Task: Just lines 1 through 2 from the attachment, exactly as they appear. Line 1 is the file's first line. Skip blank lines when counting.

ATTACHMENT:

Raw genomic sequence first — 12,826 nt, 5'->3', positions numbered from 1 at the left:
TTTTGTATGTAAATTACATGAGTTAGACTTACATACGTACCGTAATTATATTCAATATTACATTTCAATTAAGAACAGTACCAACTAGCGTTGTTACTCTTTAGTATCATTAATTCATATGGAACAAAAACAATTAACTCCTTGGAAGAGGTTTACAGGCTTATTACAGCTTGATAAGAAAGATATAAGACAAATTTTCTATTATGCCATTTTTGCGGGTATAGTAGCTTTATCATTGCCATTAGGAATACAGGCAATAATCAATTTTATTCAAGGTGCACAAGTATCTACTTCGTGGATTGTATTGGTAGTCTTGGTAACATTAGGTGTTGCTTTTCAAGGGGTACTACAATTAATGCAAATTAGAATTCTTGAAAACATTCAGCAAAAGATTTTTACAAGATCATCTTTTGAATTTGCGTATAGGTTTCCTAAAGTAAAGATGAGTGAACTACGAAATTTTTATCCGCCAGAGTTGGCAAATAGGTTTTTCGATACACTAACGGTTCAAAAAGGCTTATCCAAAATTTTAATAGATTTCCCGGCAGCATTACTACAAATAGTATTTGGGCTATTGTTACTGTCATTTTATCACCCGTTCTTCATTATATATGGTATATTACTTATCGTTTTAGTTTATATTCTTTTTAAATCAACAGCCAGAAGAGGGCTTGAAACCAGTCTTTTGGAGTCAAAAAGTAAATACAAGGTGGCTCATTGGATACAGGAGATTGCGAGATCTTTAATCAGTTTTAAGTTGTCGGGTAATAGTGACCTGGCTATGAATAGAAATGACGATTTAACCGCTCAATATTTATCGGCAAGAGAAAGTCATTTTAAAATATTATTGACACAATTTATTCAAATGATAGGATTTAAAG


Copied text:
Raw genomic sequence first — 12,826 nt, 5'->3', positions numbered from 1 at the left:
TTTTGTATGTAAATTACATGAGTTAGACTTACATACGTACCGTAATTATATTCAATATTACATTTCAATTAAGAACAGTACCAACTAGCGTTGTTACTCTTTAGTATCATTAATTCATATGGAACAAAAACAATTAACTCCTTGGAAGAGGTTTACAGGCTTATTACAGCTTGATAAGAAAGATATAAGACAAATTTTCTATTATGCCATTTTTGCGGGTATAGTAGCTTTATCATTGCCATTAGGAATACAGGCAATAATCAATTTTATTCAAGGTGCACAAGTATCTACTTCGTGGATTGTATTGGTAGTCTTGGTAACATTAGGTGTTGCTTTTCAAGGGGTACTACAATTAATGCAAATTAGAATTCTTGAAAACATTCAGCAAAAGATTTTTACAAGATCATCTTTTGAATTTGCGTATAGGTTTCCTAAAGTAAAGATGAGTGAACTACGAAATTTTTATCCGCCAGAGTTGGCAAATAGGTTTTTCGATACACTAACGGTTCAAAAAGGCTTATCCAAAATTTTAATAGATTTCCCGGCAGCATTACTACAAATAGTATTTGGGCTATTGTTACTGTCATTTTATCACCCGTTCTTCATTATATATGGTATATTACTTATCGTTTTAGTTTATATTCTTTTTAAATCAACAGCCAGAAGAGGGCTTGAAACCAGTCTTTTGGAGTCAAAAAGTAAATACAAGGTGGCTCATTGGATACAGGAGATTGCGAGATCTTTAATCAGTTTTAAGTTGTCGGGTAATAGTGACCTGGCTATGAATAGAAATGACGATTTAACCGCTCAATATTTATCGGCAAGAGAAAGTCATTTTAAAATATTATTGACACAATTTATTCAAATGATAGGATTTAAAG